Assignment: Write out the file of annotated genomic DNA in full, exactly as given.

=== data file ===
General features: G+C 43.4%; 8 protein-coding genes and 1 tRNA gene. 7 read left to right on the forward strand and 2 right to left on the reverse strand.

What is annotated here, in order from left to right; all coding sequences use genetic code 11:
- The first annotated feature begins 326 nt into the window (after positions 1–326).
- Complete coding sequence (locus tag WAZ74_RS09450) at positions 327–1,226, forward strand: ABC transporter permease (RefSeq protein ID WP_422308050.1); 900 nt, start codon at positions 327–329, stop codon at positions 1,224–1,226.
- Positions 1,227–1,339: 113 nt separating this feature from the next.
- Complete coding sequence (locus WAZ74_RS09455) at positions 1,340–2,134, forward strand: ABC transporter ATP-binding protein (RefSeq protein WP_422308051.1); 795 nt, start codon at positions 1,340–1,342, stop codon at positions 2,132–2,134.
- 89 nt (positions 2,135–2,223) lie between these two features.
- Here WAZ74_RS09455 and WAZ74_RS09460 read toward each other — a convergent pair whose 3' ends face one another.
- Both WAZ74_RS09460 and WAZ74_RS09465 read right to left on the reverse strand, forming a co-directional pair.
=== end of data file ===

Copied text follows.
General features: G+C 43.4%; 8 protein-coding genes and 1 tRNA gene. 7 read left to right on the forward strand and 2 right to left on the reverse strand.

What is annotated here, in order from left to right; all coding sequences use genetic code 11:
- The first annotated feature begins 326 nt into the window (after positions 1–326).
- Complete coding sequence (locus tag WAZ74_RS09450) at positions 327–1,226, forward strand: ABC transporter permease (RefSeq protein ID WP_422308050.1); 900 nt, start codon at positions 327–329, stop codon at positions 1,224–1,226.
- Positions 1,227–1,339: 113 nt separating this feature from the next.
- Complete coding sequence (locus WAZ74_RS09455) at positions 1,340–2,134, forward strand: ABC transporter ATP-binding protein (RefSeq protein WP_422308051.1); 795 nt, start codon at positions 1,340–1,342, stop codon at positions 2,132–2,134.
- 89 nt (positions 2,135–2,223) lie between these two features.
- Here WAZ74_RS09455 and WAZ74_RS09460 read toward each other — a convergent pair whose 3' ends face one another.
- Both WAZ74_RS09460 and WAZ74_RS09465 read right to left on the reverse strand, forming a co-directional pair.